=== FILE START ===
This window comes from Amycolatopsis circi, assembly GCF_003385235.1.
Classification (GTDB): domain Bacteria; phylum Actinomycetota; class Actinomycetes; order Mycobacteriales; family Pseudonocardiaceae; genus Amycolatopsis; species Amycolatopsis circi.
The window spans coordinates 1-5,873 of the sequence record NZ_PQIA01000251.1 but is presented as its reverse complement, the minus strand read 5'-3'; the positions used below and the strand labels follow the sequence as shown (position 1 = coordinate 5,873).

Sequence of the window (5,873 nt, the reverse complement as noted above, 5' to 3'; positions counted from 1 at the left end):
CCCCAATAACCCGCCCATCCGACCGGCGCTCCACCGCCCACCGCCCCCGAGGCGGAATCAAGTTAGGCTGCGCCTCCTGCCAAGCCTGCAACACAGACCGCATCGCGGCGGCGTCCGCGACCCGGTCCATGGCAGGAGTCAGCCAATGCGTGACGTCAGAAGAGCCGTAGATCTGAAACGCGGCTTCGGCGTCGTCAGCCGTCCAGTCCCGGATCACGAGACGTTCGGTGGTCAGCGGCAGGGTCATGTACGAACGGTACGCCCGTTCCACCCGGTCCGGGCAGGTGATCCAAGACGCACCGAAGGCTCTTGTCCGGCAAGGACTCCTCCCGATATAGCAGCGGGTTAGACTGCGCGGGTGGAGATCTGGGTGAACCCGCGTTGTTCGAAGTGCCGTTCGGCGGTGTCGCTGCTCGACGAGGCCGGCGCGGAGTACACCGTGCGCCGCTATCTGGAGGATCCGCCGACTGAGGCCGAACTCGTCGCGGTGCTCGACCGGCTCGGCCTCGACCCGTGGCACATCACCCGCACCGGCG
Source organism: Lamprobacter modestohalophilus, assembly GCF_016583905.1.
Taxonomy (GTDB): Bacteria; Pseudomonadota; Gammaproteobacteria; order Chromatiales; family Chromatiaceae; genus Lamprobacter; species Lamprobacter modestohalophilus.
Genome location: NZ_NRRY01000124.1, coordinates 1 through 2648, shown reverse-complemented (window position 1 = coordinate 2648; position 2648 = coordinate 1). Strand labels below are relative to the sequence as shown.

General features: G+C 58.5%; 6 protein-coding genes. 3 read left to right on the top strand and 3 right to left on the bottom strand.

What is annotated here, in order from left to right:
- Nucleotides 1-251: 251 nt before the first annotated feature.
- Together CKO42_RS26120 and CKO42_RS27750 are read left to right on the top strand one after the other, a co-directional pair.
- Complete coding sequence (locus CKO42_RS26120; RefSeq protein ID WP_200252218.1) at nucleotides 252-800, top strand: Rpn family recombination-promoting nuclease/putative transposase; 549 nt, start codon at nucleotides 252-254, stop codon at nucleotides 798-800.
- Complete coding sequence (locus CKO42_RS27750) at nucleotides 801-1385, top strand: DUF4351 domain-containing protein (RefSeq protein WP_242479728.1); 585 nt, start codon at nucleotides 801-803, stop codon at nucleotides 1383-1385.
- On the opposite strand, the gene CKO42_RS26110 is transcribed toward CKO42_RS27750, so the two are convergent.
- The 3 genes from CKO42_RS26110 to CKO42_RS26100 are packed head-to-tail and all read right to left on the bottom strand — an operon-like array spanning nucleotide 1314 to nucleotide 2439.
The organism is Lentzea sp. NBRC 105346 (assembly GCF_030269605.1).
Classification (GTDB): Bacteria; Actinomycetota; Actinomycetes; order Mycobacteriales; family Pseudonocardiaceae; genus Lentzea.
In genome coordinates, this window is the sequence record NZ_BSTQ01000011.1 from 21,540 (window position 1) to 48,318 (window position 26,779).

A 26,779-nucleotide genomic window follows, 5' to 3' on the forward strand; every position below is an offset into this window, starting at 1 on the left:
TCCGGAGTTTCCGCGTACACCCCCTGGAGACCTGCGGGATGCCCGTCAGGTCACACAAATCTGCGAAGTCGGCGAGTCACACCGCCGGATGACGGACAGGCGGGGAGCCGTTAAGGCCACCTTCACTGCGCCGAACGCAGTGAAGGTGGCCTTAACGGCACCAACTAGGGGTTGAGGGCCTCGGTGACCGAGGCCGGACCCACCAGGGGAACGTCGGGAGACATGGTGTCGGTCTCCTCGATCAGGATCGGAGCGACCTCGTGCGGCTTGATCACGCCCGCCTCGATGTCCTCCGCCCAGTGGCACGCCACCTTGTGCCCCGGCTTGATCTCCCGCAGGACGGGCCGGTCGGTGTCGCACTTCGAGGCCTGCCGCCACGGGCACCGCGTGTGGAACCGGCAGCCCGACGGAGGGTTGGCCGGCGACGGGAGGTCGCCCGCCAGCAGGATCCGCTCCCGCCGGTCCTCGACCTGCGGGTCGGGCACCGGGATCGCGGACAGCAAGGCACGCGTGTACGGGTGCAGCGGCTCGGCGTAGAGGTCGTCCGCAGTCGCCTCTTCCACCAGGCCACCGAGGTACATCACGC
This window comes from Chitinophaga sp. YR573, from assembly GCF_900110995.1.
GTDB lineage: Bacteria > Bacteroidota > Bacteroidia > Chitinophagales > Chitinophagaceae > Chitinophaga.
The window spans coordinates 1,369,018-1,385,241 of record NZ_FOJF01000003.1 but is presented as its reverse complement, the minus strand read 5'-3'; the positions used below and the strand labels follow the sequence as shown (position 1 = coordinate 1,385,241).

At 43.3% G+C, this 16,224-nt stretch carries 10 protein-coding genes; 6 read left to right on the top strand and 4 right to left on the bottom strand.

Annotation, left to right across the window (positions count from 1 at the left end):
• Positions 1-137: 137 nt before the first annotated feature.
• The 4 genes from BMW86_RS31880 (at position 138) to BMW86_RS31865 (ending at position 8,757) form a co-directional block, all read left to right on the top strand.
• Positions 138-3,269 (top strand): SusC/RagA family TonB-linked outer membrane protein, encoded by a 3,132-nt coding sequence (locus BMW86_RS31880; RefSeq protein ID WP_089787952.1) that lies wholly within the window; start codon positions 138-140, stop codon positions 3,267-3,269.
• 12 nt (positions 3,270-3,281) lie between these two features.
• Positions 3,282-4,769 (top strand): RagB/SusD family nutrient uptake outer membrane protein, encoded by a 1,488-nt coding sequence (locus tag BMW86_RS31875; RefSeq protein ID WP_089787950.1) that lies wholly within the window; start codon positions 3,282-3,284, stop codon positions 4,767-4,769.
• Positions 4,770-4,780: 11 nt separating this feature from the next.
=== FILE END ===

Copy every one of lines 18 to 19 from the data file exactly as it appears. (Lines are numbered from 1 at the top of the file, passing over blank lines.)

Classification (GTDB): Bacteria; Actinomycetota; Actinomycetes; order Mycobacteriales; family Pseudonocardiaceae; genus Lentzea.
In genome coordinates, this window is the sequence record NZ_BSTQ01000011.1 from 21,540 (window position 1) to 48,318 (window position 26,779).